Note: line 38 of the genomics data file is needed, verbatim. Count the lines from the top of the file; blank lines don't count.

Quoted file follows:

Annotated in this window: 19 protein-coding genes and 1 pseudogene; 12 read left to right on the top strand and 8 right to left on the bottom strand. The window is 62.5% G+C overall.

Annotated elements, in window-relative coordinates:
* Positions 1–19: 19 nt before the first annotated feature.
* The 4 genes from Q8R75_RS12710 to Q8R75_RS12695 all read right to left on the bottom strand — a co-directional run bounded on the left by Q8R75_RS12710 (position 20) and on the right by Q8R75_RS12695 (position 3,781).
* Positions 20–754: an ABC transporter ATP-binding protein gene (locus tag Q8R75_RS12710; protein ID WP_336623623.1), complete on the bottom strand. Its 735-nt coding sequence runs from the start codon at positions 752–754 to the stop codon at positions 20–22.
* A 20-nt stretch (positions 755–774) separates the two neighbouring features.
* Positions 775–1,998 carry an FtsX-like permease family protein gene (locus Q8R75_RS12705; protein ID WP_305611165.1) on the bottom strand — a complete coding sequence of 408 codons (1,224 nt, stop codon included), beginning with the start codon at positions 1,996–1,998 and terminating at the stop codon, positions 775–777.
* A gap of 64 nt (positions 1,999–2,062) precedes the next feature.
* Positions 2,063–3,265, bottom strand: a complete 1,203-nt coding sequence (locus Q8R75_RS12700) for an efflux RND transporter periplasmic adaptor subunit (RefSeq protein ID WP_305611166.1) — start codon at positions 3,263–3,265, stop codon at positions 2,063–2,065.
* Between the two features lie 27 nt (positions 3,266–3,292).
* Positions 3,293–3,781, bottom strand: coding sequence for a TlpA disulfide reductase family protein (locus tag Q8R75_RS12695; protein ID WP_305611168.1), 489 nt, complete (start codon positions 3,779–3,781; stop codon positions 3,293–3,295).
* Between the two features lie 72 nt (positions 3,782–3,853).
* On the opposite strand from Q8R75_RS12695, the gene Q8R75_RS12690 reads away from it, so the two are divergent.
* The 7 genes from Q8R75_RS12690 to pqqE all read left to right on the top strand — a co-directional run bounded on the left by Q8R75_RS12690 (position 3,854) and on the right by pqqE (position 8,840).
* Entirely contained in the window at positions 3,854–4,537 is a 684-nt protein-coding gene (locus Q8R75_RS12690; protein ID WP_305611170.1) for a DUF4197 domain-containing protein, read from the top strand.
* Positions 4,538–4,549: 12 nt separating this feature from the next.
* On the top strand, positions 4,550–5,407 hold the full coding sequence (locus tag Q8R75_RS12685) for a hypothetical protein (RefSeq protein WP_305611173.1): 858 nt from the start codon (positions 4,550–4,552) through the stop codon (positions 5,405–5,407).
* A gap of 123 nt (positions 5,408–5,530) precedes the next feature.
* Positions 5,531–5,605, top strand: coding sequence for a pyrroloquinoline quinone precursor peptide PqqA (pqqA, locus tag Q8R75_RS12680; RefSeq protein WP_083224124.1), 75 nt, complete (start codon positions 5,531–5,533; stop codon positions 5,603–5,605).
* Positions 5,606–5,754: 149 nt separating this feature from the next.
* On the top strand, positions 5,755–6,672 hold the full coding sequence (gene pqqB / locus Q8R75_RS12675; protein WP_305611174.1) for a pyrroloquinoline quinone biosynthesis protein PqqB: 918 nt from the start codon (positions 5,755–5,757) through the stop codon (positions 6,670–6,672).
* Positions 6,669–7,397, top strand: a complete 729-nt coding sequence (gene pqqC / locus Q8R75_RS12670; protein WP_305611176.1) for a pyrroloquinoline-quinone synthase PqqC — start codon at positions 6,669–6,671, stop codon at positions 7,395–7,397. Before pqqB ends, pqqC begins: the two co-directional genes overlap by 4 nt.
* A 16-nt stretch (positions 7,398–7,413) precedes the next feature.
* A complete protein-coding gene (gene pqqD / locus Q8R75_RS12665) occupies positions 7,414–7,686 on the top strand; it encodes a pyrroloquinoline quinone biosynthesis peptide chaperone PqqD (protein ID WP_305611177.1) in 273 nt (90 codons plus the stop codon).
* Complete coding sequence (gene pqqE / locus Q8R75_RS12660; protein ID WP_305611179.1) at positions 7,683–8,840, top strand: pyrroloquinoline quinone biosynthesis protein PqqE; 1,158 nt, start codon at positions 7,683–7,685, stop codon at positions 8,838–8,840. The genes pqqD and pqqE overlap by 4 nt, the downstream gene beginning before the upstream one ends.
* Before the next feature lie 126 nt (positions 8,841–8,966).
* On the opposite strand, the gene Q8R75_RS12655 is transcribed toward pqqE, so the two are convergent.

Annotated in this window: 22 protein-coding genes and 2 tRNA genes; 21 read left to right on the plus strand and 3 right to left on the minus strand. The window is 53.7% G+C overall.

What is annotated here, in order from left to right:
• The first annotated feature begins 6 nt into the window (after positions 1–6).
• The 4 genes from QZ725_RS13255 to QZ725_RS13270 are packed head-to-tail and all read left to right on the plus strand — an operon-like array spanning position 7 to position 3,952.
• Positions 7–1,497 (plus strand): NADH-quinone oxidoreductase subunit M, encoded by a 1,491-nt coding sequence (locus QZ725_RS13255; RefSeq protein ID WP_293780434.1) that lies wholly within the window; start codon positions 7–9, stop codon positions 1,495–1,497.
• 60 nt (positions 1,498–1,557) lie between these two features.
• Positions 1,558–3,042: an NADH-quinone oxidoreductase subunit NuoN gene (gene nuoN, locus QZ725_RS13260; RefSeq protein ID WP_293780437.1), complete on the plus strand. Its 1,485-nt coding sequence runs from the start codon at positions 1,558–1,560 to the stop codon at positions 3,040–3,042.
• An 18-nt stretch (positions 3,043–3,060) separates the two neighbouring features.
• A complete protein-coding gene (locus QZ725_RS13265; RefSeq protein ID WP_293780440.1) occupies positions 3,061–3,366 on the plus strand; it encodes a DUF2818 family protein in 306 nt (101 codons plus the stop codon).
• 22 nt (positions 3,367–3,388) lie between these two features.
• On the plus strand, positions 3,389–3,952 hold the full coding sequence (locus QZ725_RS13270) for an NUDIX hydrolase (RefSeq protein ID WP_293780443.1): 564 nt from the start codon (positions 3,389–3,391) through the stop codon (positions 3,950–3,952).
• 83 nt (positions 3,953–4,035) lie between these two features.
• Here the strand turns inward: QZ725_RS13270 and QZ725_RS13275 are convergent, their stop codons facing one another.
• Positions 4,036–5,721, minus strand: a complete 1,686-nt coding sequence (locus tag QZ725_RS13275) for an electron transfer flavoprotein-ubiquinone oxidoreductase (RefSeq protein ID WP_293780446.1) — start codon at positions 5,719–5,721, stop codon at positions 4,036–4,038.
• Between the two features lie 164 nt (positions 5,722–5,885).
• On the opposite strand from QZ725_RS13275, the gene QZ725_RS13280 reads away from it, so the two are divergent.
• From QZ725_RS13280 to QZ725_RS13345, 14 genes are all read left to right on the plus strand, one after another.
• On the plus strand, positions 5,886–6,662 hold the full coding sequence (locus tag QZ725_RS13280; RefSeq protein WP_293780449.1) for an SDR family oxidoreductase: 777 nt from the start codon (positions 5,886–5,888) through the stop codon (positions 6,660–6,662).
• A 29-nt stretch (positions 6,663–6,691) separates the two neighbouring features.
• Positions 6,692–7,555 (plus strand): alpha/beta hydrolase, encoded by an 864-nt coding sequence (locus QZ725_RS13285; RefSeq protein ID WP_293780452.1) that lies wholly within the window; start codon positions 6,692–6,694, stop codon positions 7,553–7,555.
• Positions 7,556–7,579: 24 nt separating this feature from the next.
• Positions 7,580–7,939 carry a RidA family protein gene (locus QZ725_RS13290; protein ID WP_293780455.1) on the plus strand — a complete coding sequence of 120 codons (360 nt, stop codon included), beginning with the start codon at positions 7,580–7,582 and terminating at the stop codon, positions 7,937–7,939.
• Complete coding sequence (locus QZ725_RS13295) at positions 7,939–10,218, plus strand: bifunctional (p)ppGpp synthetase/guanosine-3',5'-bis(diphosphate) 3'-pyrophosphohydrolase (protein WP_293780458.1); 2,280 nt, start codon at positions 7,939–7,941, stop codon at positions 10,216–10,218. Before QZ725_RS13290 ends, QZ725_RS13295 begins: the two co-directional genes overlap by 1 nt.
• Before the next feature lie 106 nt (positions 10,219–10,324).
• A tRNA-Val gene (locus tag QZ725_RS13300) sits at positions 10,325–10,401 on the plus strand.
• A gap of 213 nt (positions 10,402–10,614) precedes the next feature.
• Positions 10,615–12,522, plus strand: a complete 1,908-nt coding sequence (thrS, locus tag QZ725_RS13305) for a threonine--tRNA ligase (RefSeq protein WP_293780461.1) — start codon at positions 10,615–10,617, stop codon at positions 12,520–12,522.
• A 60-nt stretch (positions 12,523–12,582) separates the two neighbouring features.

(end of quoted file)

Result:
• On the plus strand, positions 3,389–3,952 hold the full coding sequence (locus QZ725_RS13270) for an NUDIX hydrolase (RefSeq protein ID WP_293780443.1): 564 nt from the start codon (positions 3,389–3,391) through the stop codon (positions 3,950–3,952).